“The FDA code is a living document,” Anderson explained, and the latitude it grants to health departments to shut down a business due to an “imminent health hazard” like salmonella or e. coli could possibly be extended to include the threat of COVID-19.
And because most liquor licenses require that a portion of an establishment’s revenue come from food sales, the loss of a food permit could close down offending bars and pubs.
Anderson said other counties are currently using the FDA language to enforce health measures during the pandemic.
Though some health board members were supportive of pursuing Anderson’s exploration of the FDA code, First Assistant State’s Attorney Christopher Spanos urged caution.
“I’m not saying you can’t do it,” Spanos said. “I’m saying it would be problematic,” adding that to revoke a food permit due to COVID violations would essentially be to “close, isolate, and quarantine a business.”
“I don’t want to close businesses,” said Anderson. “Businesses are already struggling.” But he added that some businesses have received multiple complaints that the health department must respond to, but has no recourse to address.
“We have no process to issue a ticket,” he said. “So my perception is eight complaints is a lot of taxpayer money, a lot of staff time.”
Ultimately, the board recommended that Anderson and Spanos work with Health Department Administrator Jessica McKnight to further review the possible use of the FDA code to enforce COVID violations. If deemed a viable option, it would be presented to the board as a future action item.
Planning for mass vaccinations
Meanwhile, the McLean County Health Department has begun scouting possible locations for the administration of a COVID-19 vaccine. McKnight acknowledged there are “still a lot of unknowns” surrounding a potential vaccine, including when one will be approved for use.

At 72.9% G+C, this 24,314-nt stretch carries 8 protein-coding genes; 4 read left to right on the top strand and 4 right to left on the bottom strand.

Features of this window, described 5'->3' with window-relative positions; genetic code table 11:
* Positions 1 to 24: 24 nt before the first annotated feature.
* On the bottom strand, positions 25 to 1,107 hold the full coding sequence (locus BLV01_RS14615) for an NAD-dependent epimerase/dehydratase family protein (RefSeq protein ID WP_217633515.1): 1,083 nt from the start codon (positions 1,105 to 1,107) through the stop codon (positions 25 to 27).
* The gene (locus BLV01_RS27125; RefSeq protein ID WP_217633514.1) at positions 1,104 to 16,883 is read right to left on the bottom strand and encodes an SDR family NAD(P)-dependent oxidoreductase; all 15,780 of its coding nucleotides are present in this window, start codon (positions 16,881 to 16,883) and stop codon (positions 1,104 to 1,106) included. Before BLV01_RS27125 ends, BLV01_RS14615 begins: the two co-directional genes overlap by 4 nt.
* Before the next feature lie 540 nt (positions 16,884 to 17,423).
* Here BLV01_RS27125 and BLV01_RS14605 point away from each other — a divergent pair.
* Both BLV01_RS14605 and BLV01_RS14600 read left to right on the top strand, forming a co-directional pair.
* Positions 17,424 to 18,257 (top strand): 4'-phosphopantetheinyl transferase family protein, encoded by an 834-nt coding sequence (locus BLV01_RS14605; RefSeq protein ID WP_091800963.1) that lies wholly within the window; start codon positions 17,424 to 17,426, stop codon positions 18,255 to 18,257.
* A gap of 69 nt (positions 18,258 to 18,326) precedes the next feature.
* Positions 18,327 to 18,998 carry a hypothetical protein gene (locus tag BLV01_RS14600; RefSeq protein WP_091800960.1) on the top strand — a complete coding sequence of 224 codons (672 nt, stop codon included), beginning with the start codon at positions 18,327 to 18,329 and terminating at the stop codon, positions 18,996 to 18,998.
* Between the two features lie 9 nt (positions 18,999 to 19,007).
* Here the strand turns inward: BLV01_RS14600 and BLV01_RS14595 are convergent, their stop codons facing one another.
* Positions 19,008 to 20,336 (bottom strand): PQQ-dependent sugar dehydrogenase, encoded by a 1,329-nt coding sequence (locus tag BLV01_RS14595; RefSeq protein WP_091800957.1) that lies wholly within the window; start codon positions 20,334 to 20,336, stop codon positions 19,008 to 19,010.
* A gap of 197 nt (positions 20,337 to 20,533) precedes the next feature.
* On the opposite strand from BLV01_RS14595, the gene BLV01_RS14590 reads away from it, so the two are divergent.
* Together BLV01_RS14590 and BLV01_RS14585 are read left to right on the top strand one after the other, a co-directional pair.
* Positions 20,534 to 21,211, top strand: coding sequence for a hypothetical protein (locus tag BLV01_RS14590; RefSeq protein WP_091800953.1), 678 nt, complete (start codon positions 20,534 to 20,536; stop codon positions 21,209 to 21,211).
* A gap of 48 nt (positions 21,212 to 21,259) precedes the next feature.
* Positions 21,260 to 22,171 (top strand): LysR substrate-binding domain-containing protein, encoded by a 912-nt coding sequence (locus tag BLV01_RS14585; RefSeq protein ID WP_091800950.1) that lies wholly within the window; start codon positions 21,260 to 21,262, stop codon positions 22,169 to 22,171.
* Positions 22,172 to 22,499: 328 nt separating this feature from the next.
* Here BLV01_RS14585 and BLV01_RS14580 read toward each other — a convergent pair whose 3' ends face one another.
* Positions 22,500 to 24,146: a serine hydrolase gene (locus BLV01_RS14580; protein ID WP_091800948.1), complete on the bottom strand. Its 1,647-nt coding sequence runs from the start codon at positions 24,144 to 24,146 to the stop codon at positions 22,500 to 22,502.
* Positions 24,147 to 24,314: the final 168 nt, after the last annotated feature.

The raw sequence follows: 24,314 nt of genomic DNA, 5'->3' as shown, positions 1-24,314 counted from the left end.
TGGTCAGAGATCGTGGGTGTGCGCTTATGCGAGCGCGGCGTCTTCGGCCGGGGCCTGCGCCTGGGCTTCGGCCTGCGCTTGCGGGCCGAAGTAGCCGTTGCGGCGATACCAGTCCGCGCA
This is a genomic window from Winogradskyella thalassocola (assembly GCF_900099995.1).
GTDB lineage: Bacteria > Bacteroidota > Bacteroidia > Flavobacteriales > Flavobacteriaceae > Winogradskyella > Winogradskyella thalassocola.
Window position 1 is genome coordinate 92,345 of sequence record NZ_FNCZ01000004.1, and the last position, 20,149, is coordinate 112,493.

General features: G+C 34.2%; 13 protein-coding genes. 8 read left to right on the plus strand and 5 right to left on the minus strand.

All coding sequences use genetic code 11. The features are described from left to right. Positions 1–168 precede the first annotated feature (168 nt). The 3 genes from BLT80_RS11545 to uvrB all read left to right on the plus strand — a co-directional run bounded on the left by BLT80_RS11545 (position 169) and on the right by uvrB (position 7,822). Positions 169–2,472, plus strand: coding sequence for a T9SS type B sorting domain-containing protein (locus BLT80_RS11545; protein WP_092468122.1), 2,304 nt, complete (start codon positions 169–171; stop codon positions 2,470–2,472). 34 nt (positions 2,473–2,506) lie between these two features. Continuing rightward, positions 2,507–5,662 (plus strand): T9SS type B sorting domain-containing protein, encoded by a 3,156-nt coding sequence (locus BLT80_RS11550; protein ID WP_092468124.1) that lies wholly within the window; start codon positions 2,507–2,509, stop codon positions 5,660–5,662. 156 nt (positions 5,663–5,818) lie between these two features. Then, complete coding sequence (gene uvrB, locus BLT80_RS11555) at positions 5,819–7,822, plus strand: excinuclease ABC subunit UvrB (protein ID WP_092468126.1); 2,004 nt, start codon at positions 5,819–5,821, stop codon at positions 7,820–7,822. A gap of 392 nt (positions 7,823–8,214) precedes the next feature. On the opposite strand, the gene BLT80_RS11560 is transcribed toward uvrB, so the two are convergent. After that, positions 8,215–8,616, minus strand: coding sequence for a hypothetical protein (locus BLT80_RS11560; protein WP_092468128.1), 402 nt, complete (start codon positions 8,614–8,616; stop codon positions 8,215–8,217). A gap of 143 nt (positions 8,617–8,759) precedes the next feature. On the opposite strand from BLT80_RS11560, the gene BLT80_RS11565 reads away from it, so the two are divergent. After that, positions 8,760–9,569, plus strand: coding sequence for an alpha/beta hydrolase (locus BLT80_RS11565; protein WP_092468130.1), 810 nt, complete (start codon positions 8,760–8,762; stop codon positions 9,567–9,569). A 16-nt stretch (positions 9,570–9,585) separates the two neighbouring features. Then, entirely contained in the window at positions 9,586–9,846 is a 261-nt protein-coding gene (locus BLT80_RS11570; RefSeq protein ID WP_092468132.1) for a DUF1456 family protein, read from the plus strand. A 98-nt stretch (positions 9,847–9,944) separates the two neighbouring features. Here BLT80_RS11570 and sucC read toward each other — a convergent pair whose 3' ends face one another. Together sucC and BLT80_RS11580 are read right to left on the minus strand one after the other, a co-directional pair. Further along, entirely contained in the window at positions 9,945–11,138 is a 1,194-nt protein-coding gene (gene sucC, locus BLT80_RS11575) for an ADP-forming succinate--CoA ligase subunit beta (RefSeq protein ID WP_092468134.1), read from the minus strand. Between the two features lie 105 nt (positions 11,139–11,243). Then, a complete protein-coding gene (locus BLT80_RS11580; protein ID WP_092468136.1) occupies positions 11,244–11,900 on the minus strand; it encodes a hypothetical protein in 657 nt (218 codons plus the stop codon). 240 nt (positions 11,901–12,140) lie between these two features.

Operation Warp Speed, a partnership between the Department of Health and Human Services and the Defense Department, has pledged to deliver 300 million doses of vaccine by January.
McKnight said her agency has been instructed by the Illinois Department of Public Health to begin preliminary planning for large-scale administering and storing of the vaccine. McLean County currently doesn’t have the necessary storage capacity, but McKnight said COVID-19 grant money has been earmarked for the purchase of additional freezers.
McKnight said even amid all of the unknowns, preparing for an eventual vaccine is an important part of the heath department’s virus response.
“In the midst of this pandemic and all that we’re doing, we’re still planning for a mass vaccination, knowing that’s going to be part of it,” she said.
More contact tracers added
McKnight also said the department has added 14 contact tracers since Aug. 24, adding with hiring continuing through September, she hopes to have 41 new tracers in place by early October.
McKnight explained the pace of hiring, saying “it’s best to bring them on in small groups.”
“Training isn’t easy,” said Pohl, adding that in addition to contact tracing, the health department is fielding COVID complaints, overseeing restaurant inspections, and dealing with emerging cases of West Nile virus.
“The staff is doing an excellent job,” Pohl said. “People need to be aware of how hard the health department is working.”
Editor's note: This story has been updated from its previous version to correct a quote attributed to County Board member Elizabeth Johnston regarding personal responsibility.